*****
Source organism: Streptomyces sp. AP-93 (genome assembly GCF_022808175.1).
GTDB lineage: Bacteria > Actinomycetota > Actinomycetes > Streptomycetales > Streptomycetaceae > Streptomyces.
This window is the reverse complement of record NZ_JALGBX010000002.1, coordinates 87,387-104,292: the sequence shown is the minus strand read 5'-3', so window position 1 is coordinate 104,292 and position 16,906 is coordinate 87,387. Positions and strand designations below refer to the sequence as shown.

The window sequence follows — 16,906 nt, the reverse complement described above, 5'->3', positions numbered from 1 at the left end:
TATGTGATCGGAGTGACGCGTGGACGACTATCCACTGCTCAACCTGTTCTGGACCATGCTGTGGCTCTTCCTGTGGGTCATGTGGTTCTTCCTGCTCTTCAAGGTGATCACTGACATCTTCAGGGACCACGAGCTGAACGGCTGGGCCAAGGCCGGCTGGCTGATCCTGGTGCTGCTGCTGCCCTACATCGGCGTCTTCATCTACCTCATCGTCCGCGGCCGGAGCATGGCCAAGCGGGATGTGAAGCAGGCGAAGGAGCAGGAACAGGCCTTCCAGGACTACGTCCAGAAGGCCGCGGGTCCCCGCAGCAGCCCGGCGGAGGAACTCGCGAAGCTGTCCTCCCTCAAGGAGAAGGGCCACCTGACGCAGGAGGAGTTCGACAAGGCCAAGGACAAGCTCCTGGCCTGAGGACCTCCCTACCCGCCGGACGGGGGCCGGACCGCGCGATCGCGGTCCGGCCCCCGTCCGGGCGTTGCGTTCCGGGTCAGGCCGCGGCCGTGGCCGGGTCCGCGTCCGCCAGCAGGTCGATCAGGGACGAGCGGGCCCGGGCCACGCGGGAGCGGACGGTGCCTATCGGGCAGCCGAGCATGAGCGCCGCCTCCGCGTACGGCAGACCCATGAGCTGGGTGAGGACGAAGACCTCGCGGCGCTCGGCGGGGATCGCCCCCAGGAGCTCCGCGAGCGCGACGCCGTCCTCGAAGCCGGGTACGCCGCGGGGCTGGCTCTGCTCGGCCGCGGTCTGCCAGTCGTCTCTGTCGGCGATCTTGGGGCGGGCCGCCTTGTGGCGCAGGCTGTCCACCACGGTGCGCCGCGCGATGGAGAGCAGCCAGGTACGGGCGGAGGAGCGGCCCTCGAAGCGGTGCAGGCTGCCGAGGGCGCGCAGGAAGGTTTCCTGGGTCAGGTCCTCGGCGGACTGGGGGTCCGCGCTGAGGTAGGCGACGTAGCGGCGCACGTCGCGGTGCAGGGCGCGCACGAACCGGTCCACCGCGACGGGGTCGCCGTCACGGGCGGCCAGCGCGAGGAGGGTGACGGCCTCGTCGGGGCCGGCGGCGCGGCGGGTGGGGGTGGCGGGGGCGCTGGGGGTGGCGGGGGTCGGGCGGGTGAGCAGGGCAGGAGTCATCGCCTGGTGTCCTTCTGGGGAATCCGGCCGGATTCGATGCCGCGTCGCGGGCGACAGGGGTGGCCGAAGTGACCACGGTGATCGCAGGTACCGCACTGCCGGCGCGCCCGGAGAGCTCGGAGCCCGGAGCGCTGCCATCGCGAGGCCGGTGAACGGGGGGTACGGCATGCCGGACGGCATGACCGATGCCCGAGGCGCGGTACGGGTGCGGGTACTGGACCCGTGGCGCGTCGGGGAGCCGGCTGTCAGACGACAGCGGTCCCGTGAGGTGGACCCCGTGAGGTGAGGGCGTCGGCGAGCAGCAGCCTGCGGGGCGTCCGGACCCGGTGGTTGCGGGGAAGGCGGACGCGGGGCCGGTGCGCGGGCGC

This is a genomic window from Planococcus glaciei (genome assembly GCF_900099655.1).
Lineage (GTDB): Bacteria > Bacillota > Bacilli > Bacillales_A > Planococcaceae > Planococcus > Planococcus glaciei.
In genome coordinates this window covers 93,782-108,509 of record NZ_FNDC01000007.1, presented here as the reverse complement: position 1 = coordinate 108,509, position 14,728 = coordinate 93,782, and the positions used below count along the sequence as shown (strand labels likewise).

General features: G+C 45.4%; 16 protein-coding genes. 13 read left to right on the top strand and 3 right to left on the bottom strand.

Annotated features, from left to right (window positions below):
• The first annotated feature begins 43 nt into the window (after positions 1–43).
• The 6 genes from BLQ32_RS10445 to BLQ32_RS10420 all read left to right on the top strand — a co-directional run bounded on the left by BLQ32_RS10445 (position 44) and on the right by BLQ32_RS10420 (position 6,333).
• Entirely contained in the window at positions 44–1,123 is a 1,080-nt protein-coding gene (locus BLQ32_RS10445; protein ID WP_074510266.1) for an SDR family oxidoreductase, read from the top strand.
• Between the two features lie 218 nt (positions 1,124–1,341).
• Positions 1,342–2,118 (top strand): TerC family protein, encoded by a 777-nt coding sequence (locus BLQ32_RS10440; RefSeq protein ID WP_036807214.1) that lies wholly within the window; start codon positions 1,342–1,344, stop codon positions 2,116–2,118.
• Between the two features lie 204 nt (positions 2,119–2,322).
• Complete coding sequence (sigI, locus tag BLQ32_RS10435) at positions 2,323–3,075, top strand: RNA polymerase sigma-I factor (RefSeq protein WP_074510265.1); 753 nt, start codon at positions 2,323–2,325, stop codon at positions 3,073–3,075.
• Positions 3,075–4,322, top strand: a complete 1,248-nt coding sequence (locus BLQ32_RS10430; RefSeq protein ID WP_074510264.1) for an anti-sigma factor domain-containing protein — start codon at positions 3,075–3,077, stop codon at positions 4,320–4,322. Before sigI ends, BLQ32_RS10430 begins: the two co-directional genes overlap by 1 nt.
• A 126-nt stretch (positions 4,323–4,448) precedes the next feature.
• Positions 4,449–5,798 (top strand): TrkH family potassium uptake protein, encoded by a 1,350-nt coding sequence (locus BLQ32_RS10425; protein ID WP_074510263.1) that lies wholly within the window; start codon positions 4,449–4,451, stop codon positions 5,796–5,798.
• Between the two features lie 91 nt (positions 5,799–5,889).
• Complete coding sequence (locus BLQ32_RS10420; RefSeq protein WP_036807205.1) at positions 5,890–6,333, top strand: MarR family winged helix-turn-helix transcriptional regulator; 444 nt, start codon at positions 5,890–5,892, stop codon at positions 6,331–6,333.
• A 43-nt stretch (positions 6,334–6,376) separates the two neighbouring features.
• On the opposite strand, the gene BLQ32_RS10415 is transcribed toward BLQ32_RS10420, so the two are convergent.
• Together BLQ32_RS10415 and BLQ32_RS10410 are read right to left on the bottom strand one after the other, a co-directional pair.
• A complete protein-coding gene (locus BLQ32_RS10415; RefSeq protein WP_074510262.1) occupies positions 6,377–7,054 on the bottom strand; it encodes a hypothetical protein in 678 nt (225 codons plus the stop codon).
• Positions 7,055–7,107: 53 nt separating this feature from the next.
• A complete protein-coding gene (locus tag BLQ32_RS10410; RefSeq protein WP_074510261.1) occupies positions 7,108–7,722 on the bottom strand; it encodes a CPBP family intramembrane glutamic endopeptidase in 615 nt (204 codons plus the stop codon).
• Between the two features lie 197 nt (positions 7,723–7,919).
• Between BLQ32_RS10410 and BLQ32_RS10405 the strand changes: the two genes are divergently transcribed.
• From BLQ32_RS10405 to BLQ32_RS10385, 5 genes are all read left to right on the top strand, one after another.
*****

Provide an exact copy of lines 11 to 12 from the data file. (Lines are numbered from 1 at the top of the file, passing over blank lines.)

• The first annotated feature begins 43 nt into the window (after positions 1–43).
• The 6 genes from BLQ32_RS10445 to BLQ32_RS10420 all read left to right on the top strand — a co-directional run bounded on the left by BLQ32_RS10445 (position 44) and on the right by BLQ32_RS10420 (position 6,333).